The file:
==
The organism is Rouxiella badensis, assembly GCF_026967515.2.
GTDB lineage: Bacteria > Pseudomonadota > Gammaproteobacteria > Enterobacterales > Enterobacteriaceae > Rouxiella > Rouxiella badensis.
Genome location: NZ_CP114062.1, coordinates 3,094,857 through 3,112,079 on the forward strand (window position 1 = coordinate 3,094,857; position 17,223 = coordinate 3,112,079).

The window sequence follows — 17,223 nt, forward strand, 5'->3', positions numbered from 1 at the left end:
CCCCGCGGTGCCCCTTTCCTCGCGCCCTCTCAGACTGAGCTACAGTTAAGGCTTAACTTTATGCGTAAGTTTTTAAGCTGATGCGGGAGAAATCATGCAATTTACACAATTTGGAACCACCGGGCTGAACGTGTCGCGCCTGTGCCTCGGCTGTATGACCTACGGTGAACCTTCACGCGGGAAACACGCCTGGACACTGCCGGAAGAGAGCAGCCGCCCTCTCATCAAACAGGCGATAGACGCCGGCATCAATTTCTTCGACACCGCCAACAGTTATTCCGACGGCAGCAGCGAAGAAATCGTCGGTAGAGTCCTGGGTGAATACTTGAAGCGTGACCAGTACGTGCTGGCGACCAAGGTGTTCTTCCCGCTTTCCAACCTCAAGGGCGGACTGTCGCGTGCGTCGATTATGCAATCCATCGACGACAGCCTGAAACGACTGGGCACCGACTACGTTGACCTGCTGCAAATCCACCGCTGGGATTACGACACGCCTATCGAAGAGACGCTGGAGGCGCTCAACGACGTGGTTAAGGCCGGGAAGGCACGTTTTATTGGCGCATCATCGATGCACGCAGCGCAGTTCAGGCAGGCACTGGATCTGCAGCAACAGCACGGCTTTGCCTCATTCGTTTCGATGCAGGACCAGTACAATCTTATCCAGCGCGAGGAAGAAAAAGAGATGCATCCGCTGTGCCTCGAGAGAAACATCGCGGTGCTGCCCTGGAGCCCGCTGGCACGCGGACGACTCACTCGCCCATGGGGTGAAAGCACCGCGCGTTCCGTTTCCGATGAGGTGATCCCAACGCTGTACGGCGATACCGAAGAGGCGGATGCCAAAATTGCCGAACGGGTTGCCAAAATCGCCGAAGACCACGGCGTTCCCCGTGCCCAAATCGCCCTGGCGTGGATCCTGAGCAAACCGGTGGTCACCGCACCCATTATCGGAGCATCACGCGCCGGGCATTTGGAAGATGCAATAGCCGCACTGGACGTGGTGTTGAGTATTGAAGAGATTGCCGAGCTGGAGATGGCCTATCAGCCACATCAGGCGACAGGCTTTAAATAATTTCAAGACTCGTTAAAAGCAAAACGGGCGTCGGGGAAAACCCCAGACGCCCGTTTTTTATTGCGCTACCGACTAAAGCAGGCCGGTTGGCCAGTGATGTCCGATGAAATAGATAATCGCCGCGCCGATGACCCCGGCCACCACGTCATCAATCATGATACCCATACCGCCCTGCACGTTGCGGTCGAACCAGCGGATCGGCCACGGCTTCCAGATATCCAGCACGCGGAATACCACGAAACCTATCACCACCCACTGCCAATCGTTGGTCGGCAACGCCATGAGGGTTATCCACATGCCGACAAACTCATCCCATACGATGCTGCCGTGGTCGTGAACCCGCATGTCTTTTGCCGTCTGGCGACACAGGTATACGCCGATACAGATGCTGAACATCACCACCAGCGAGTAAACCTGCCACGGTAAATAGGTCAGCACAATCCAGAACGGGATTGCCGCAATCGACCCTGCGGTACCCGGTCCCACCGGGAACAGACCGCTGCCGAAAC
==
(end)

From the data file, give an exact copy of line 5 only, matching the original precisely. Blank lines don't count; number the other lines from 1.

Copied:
CCCCGCGGTGCCCCTTTCCTCGCGCCCTCTCAGACTGAGCTACAGTTAAGGCTTAACTTTATGCGTAAGTTTTTAAGCTGATGCGGGAGAAATCATGCAATTTACACAATTTGGAACCACCGGGCTGAACGTGTCGCGCCTGTGCCTCGGCTGTATGACCTACGGTGAACCTTCACGCGGGAAACACGCCTGGACACTGCCGGAAGAGAGCAGCCGCCCTCTCATCAAACAGGCGATAGACGCCGGCATCAATTTCTTCGACACCGCCAACAGTTATTCCGACGGCAGCAGCGAAGAAATCGTCGGTAGAGTCCTGGGTGAATACTTGAAGCGTGACCAGTACGTGCTGGCGACCAAGGTGTTCTTCCCGCTTTCCAACCTCAAGGGCGGACTGTCGCGTGCGTCGATTATGCAATCCATCGACGACAGCCTGAAACGACTGGGCACCGACTACGTTGACCTGCTGCAAATCCACCGCTGGGATTACGACACGCCTATCGAAGAGACGCTGGAGGCGCTCAACGACGTGGTTAAGGCCGGGAAGGCACGTTTTATTGGCGCATCATCGATGCACGCAGCGCAGTTCAGGCAGGCACTGGATCTGCAGCAACAGCACGGCTTTGCCTCATTCGTTTCGATGCAGGACCAGTACAATCTTATCCAGCGCGAGGAAGAAAAAGAGATGCATCCGCTGTGCCTCGAGAGAAACATCGCGGTGCTGCCCTGGAGCCCGCTGGCACGCGGACGACTCACTCGCCCATGGGGTGAAAGCACCGCGCGTTCCGTTTCCGATGAGGTGATCCCAACGCTGTACGGCGATACCGAAGAGGCGGATGCCAAAATTGCCGAACGGGTTGCCAAAATCGCCGAAGACCACGGCGTTCCCCGTGCCCAAATCGCCCTGGCGTGGATCCTGAGCAAACCGGTGGTCACCGCACCCATTATCGGAGCATCACGCGCCGGGCATTTGGAAGATGCAATAGCCGCACTGGACGTGGTGTTGAGTATTGAAGAGATTGCCGAGCTGGAGATGGCCTATCAGCCACATCAGGCGACAGGCTTTAAATAATTTCAAGACTCGTTAAAAGCAAAACGGGCGTCGGGGAAAACCCCAGACGCCCGTTTTTTATTGCGCTACCGACTAAAGCAGGCCGGTTGGCCAGTGATGTCCGATGAAATAGATAATCGCCGCGCCGATGACCCCGGCCACCACGTCATCAATCATGATACCCATACCGCCCTGCACGTTGCGGTCGAACCAGCGGATCGGCCACGGCTTCCAGATATCCAGCACGCGGAATACCACGAAACCTATCACCACCCACTGCCAATCGTTGGTCGGCAACGCCATGAGGGTTATCCACATGCCGACAAACTCATCCCATACGATGCTGCCGTGGTCGTGAACCCGCATGTCTTTTGCCGTCTGGCGACACAGGTATACGCCGATACAGATGCTGAACATCACCACCAGCGAGTAAACCTGCCACGGTAAATAGGTCAGCACAATCCAGAACGGGATTGCCGCAATCGACCCTGCGGTACCCGGTCCCACCGGGAACAGACCGCTGCCGAAAC